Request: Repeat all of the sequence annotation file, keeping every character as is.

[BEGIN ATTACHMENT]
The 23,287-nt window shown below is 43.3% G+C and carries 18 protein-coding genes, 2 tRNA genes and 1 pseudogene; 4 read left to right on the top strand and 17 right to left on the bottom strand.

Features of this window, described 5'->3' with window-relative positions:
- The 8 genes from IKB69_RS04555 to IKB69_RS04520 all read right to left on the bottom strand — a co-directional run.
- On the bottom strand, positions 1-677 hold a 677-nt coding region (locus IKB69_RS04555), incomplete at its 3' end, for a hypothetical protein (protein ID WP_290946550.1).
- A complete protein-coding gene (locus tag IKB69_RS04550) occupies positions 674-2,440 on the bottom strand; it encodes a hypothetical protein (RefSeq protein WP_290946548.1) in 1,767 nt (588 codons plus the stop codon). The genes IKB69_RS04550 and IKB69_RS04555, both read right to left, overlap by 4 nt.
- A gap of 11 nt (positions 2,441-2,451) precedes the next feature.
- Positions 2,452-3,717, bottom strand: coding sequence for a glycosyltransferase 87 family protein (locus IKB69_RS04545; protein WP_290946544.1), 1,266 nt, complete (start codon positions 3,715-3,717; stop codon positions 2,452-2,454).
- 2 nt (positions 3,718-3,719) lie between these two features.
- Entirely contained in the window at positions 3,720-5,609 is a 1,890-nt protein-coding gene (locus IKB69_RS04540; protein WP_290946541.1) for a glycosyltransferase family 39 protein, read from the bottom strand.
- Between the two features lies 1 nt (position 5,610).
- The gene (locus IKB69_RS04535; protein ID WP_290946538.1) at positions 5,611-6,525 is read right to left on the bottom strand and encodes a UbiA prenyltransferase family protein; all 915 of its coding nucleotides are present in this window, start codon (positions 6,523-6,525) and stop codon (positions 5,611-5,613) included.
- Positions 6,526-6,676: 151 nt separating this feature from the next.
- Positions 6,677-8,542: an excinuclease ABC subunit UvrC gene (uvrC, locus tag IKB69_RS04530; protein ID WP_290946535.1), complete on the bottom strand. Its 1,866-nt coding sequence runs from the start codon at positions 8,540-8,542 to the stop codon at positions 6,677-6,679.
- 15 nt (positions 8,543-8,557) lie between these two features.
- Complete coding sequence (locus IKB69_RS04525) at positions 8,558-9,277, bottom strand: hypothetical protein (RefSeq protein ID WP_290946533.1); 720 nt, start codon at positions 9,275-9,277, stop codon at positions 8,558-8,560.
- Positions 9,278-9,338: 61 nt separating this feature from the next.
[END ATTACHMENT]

The 23,287-nt window shown below is 43.3% G+C and carries 18 protein-coding genes, 2 tRNA genes and 1 pseudogene; 4 read left to right on the top strand and 17 right to left on the bottom strand.

Features of this window, described 5'->3' with window-relative positions:
- The 8 genes from IKB69_RS04555 to IKB69_RS04520 all read right to left on the bottom strand — a co-directional run.
- On the bottom strand, positions 1-677 hold a 677-nt coding region (locus IKB69_RS04555), incomplete at its 3' end, for a hypothetical protein (protein ID WP_290946550.1).
- A complete protein-coding gene (locus tag IKB69_RS04550) occupies positions 674-2,440 on the bottom strand; it encodes a hypothetical protein (RefSeq protein WP_290946548.1) in 1,767 nt (588 codons plus the stop codon). The genes IKB69_RS04550 and IKB69_RS04555, both read right to left, overlap by 4 nt.
- A gap of 11 nt (positions 2,441-2,451) precedes the next feature.
- Positions 2,452-3,717, bottom strand: coding sequence for a glycosyltransferase 87 family protein (locus IKB69_RS04545; protein WP_290946544.1), 1,266 nt, complete (start codon positions 3,715-3,717; stop codon positions 2,452-2,454).
- 2 nt (positions 3,718-3,719) lie between these two features.
- Entirely contained in the window at positions 3,720-5,609 is a 1,890-nt protein-coding gene (locus IKB69_RS04540; protein WP_290946541.1) for a glycosyltransferase family 39 protein, read from the bottom strand.
- Between the two features lies 1 nt (position 5,610).
- The gene (locus IKB69_RS04535; protein ID WP_290946538.1) at positions 5,611-6,525 is read right to left on the bottom strand and encodes a UbiA prenyltransferase family protein; all 915 of its coding nucleotides are present in this window, start codon (positions 6,523-6,525) and stop codon (positions 5,611-5,613) included.
- Positions 6,526-6,676: 151 nt separating this feature from the next.
- Positions 6,677-8,542: an excinuclease ABC subunit UvrC gene (uvrC, locus tag IKB69_RS04530; protein ID WP_290946535.1), complete on the bottom strand. Its 1,866-nt coding sequence runs from the start codon at positions 8,540-8,542 to the stop codon at positions 6,677-6,679.
- 15 nt (positions 8,543-8,557) lie between these two features.
- Complete coding sequence (locus IKB69_RS04525) at positions 8,558-9,277, bottom strand: hypothetical protein (RefSeq protein ID WP_290946533.1); 720 nt, start codon at positions 9,275-9,277, stop codon at positions 8,558-8,560.
- Positions 9,278-9,338: 61 nt separating this feature from the next.